A Sonata

I have passed in three movements
though none of them quite so conventional
as they ought to have been;
and the last of my pealing shadows hangs
in the wind, as she shifts in discomfort
and informs herself that the shape of my stopping
for a moment was all too concerned
with the weight of things and not enough the
aesthetic. Still I cannot help the way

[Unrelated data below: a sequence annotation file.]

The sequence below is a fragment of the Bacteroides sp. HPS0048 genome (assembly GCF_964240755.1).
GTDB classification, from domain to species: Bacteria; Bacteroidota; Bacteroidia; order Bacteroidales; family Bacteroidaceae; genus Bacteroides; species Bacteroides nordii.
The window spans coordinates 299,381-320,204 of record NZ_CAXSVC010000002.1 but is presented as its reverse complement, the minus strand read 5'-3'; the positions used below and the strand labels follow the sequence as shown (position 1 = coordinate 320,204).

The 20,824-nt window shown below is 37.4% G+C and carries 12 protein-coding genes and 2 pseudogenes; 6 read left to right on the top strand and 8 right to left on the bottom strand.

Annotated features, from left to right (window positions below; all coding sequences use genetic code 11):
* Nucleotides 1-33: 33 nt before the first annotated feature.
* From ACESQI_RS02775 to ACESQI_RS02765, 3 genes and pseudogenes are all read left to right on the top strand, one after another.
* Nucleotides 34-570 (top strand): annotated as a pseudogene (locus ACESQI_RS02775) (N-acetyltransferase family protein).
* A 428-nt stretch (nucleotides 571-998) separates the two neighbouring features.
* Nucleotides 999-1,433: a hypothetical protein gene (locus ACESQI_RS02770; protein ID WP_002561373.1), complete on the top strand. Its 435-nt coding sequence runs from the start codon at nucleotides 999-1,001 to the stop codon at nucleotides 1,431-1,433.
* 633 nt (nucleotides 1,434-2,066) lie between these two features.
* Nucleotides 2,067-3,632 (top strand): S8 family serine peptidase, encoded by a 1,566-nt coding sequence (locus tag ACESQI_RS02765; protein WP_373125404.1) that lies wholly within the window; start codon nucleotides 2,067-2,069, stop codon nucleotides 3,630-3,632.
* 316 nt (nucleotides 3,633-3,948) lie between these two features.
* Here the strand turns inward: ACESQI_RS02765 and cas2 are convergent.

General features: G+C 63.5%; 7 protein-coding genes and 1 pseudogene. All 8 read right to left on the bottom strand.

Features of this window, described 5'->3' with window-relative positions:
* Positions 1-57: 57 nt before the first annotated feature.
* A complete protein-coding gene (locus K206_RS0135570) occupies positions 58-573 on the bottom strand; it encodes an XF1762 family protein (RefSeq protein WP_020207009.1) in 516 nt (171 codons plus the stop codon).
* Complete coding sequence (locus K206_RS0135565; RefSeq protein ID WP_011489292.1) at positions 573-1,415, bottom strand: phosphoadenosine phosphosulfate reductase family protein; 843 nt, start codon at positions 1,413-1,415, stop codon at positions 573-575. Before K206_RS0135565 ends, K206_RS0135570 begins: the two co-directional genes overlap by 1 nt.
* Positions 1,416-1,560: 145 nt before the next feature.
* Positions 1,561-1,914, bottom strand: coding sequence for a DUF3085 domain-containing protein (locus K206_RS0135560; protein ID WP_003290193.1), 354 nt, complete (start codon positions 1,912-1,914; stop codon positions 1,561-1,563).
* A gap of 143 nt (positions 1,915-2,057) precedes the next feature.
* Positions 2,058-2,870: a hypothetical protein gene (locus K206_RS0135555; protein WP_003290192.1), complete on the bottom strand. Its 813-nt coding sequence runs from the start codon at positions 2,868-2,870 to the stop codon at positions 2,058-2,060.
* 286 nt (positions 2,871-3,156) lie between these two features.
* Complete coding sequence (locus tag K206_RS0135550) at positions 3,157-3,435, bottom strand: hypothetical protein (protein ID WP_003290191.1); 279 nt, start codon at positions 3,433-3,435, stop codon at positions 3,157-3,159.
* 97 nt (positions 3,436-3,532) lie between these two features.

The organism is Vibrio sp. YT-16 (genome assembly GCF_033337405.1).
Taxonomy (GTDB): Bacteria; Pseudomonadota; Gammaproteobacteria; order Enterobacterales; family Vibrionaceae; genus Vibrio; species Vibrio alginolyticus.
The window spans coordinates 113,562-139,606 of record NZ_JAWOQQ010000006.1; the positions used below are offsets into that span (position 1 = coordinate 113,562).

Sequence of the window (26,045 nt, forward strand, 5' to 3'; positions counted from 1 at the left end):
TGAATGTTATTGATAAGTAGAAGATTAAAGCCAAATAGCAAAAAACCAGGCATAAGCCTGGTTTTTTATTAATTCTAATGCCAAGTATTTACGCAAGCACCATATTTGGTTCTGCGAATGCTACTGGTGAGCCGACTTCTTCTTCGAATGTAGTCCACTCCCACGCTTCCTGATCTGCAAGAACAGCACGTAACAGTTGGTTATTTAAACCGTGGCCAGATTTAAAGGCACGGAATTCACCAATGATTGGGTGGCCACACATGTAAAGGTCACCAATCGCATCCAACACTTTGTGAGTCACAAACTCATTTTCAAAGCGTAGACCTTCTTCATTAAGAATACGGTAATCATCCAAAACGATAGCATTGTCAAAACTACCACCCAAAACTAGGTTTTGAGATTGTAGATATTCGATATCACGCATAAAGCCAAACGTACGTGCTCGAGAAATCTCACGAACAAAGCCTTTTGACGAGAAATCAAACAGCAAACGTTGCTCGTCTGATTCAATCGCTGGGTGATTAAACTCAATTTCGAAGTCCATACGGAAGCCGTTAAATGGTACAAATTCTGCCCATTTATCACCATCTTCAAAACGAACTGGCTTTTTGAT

I am always downcast in motifs
—I think no one can, who is honest
about the way the night treads, draws the mist together.
Still, these things are no longer here,
twisted asunder and forgotten;
the manuscript lies on the floor, scattered
with no regard for the tonality of my